It is the 6th most popular vegetable in the country, based on the percentage of primary shoppers buying in the previous 12 months. Consumption of frozen broccoli increased from 1.5 pounds to 2.6 pounds within the same period.

Environmental Impact

Broccoli production is relatively sustainable without major damage to air, water, land, or soil and does not require deforestation or slash and burn agriculture. Pollution is minimized if sustainable agriculture practices are used without pesticides.

WATER USE

Cool-season crops like broccoli are not drought-resistant. Water use can be minimized by using drip irrigation and mulching.

PESTICIDES AND HERBICIDES

Broccoli contains natural pesticides that protect from pests and other potentially harmful organisms reducing the need for fertilizer.

FAIR POLLUTION

Broccoli also produces the carbon emission equivalent of less than 1 mile driven per 4 ounces consumed.

Regenerative Agriculture

A study conducted by the USDA Sustainable Agriculture Research & Education Service tested a total of 7 on-farm no-till farming trials in Virginia and North Carolina that found the establishment of high-biomass cover crops on permanent raised beds, farmscaping, and no-till sidedressing were an effective combination for producing organic broccoli 2004-5 https://projects.sare.org/sare_project/ls03-149/

Broccoli Microgreens

A study showed that broccoli microgreen production has a significantly smaller environmental impact than mature broccoli and most other vegetables. Microgreens require a fraction of the land and can be produced in urban areas close to where they are sold. The study found that broccoli microgreens would require 158–236 times less water than it does to grow a nutritionally equivalent amount of mature vegetables in the fields of California’s Central Valley. Microgreens take 93–95% less time to grow and do not need fertilizer, pesticides, or the energy-demanding transportation.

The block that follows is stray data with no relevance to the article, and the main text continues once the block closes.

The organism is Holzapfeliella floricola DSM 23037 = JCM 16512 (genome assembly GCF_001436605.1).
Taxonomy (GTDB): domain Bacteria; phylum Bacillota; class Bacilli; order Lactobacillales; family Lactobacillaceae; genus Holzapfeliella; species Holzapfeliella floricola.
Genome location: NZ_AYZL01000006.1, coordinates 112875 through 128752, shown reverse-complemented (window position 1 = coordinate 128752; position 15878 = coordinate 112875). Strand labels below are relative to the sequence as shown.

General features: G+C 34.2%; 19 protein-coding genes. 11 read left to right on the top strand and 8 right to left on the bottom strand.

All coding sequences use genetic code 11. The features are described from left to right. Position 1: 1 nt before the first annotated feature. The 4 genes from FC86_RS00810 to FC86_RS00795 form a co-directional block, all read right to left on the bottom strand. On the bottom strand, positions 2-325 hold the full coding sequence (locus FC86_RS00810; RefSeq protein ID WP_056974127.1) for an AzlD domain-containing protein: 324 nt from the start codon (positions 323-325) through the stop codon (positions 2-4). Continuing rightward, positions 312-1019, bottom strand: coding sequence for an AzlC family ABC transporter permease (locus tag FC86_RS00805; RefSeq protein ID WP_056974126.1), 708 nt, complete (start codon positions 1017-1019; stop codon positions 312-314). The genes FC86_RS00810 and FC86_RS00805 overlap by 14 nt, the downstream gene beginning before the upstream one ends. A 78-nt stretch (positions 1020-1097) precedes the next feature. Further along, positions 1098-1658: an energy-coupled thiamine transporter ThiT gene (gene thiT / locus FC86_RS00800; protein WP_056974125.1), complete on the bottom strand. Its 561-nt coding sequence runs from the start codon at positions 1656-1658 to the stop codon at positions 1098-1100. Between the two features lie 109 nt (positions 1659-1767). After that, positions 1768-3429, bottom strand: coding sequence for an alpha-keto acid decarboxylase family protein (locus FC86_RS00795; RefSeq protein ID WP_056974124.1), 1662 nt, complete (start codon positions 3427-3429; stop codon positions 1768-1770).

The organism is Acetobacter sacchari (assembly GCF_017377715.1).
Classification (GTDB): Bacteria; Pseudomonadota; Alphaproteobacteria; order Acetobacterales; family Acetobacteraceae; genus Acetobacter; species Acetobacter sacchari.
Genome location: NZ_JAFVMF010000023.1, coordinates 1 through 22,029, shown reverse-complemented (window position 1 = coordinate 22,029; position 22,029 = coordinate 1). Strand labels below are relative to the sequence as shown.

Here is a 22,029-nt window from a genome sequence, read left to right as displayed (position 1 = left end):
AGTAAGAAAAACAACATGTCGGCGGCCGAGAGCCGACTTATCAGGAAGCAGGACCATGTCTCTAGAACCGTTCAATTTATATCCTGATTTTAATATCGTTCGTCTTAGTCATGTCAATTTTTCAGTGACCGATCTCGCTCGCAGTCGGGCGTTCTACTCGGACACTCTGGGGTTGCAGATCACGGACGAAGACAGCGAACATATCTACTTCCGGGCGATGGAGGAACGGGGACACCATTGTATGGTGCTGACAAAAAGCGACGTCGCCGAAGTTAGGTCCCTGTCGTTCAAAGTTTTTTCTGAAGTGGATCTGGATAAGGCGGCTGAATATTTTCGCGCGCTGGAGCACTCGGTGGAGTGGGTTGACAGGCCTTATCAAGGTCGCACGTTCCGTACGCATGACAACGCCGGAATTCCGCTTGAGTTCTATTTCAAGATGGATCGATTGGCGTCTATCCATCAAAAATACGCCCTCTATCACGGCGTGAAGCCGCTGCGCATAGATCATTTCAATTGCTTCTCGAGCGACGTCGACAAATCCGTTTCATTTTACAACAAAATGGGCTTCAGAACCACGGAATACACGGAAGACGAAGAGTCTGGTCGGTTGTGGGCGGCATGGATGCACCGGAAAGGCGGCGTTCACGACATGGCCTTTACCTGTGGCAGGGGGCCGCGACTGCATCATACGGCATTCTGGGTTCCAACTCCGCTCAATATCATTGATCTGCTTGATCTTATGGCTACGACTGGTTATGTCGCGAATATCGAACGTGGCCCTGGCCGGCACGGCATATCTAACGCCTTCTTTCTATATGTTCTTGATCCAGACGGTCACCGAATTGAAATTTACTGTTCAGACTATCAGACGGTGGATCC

Social Impact

Broccoli is harvested by hand, requiring  large numbers of farm workers to harvest, pack and process.  This provides employment and income for thousands of workers as well as tax revenue. It also opens the possibility of abuse depending on employers, regulation, and oversight.

Broccoli and broccoli microgreens is a sustainable and relatively inexpensive crop that is fairly easy to grow with the potential to provide the nutrition needed to combat malnutrition and related illness which is a problem that impacts over two-thirds of the world population in rich and poor countries.  Broccoli is another crop that can help communities and subsistence farming to build food security and food equity.

Food Safety

Broccoli appears on the Environmental Working Group’s 2019 list of 15 “clean” vegetables. This means that the risk of contamination is low.

 



 


SOURCES

 
Nutrition
The American Heart Association
webmd.com/food-recipes/health-benefits-broccoli#1
nutritiondata.self.com/facts/vegetables-and-vegetable-products/2356/2
goodhousekeeping.com/health/diet-nutrition/a19500502/broccoli-nutrition/
medicalnewstoday.com/articles/266765
researchonline.lshtm.ac.uk/id/eprint/4647168/
livescience.com/45408-broccoli-nutrition.html

Where is broccoli grown?
http://extension.psu.edu
fsi.colostate.edu/broccoli1/
worldatlas.com/articles/countries-growing-the-most-broccoli-and-cauliflower-in-the-world.html

Season
almanac.com/plant/broccoli
gardenerspath.com/plants/vegetables/grow-broccoli
harvesttotable.com/how_to_grow_broccoli
bonnieplants.com/how-to-grow/growing-broccoli

Economic Impact
agmrc.org/commodities-products/vegetables/broccoli
dergipark.org.tr/tr/download/article-file/142364
news.cornell.edu/stories/2015/05/production-broccoli-east-coast-proves-viable
sfyl.ifas.ufl.edu/agriculture/broccoli/
wfmj.com/story/42520445/cauliflower-and-broccoli-market-size-2020-key-manufacturers-industry-share-investment-opportunities-future-trends-market-impact-revenue-demand-and
industryresearch.biz/enquiry/request-sample/15981869
portal.nifa.usda.gov/web/crisprojectpages/1010075-developing-an-eastern-broccoli-industry-through-cultivar-development-economically-and-environmentally-sustainable-production-and-delivery.html

Environmental Impact
portal.nifa.usda.gov/web/crisprojectpages/1010075-developing-an-eastern-broccoli-industry-through-cultivar-development-economically-and-environmentally-sustainable-production-and-delivery.html
shopconscious.org/
projects.sare.org/sare_project/ls03-149
sustainablemarketfarming.com/tag/broccoli/
mindbodygreen.com/0-28163/heres-what-to-eat-and-what-not-to-to-save-the-environment.html
ewg.org/meateatersguide/eat-smart/
extension.oregonstate.edu/news/some-vegetables-require-less-water-others
hgic.clemson.edu/factsheet/broccoli/

Social Impact
frontiersin.org/articles/10.3389/fnut.2017.00007/full
fsi.colostate.edu/broccoli1/